OpenJurist

471 F2d 406 Ham v. State of North Carolina V

471 F.2d 406

Donald R. HAM, Appellant,
v.
STATE OF NORTH CAROLINA, V. Lee Bounds, Prison Director, et
al., Appellees.

No. 71-1104.

United States Court of Appeals,
Fourth Circuit.

Jan. 11, 1973.

William T. Toal, School of Law, University of South Carolina, Greenville, S. C., Court-appointed counsel, on brief, for appellant.

Robert Morgan, Atty. Gen., of North Carolina, and Jacob L. Safron, Asst. Atty. Gen., of North Carolina, on brief, for appellees.

Before BOREMAN, Senior Circuit Judge, and WINTER and RUSSELL, Circuit Judges.

RUSSELL, Circuit Judge:

1

In 1959 the petitioner, a North Carolina state prisoner, pled guilty to second-degree murder and received an indeterminate sentence of 25 to 30 years,1 later commuted by the Governor of that State to one of 20 to 25 years. After he had begun service of this sentence and been granted parole on two occasions (revoked for cause in each instance), he filed in the state courts a post-conviction relief application, in which he contended that he was constitutionally entitled to "credit" on his sentence for time of parole, and that he was also entitled to special "gain time" for labor in a "permanent extra work position" during his confinement. Both claims were denied in the state courts and petitioner filed for habeas relief in the district court. The petition was dismissed without a hearing and this appeal followed.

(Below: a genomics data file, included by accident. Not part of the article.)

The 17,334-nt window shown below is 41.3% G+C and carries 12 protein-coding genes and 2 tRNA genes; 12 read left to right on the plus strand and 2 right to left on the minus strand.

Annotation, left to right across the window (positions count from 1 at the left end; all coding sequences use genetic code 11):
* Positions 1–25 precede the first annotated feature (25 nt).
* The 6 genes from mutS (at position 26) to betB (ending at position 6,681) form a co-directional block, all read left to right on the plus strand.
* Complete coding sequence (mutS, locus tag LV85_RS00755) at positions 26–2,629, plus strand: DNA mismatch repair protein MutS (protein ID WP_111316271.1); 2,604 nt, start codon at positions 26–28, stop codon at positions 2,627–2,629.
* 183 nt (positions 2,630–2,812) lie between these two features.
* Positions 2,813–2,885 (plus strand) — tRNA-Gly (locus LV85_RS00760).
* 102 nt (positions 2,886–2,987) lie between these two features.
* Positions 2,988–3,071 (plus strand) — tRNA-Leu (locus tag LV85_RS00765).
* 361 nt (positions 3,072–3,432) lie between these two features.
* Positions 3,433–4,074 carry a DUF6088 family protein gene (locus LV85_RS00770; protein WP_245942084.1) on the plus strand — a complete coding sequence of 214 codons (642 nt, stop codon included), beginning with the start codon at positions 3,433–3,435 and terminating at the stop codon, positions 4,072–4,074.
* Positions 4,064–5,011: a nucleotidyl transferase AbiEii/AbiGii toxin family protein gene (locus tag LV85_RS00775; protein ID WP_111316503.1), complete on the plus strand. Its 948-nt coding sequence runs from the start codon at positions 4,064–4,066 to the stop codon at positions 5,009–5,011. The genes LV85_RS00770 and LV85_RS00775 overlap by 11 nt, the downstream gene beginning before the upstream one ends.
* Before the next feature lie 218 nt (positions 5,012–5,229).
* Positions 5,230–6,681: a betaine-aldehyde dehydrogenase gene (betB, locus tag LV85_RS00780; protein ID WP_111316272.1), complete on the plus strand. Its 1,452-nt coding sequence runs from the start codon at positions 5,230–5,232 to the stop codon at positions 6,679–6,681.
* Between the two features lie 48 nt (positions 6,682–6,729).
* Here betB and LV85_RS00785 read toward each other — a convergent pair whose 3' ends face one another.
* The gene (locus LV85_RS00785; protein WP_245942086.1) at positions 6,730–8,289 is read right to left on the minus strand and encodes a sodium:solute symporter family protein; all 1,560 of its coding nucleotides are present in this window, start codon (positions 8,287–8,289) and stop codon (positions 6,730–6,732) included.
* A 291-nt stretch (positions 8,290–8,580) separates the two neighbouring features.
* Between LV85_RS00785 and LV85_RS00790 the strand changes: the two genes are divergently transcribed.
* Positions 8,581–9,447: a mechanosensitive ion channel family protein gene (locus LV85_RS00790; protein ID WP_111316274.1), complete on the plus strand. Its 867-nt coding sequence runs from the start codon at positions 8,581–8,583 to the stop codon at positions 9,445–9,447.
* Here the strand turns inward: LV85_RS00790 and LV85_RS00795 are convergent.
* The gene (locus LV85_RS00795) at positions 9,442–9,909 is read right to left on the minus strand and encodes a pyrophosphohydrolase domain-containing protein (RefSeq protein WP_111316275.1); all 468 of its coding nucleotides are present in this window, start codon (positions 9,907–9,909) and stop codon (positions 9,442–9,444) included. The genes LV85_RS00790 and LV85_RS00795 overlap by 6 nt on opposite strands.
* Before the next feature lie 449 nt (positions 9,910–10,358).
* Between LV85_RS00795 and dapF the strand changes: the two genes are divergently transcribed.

2

The dismissal by the district court of the two claims originally asserted in the state courts was proper. It has consistently been held that a prisoner is not entitled to credit for parole time, Hamrick v. Peyton, 349 F.2d 370 (4th Cir., 1965), and cases cited id., at 372. The claim for "gain time" is some-what more complex. The petitioner does not contend that he was denied "gain time", but that the differentiation in "gain time" allowances for farm labor and kitchen labor is improper, and that, though he worked on the prison farm, he was entitled to the more generous provisions for "gain time" on account of kitchen work. However, the grades established for "gain time" based on differences in work assignment are matters of prison administration, to be disturbed, as the district court correctly observed, only if clearly arbitrary or capricious, see Kelly v. North Carolina, 276 F.Supp. 200, 210 (E.D.N.C.1967). There is no basis for the claim of arbitrariness involved here. Under such circumstances, petitioner's claim for increased "gain time" is without merit.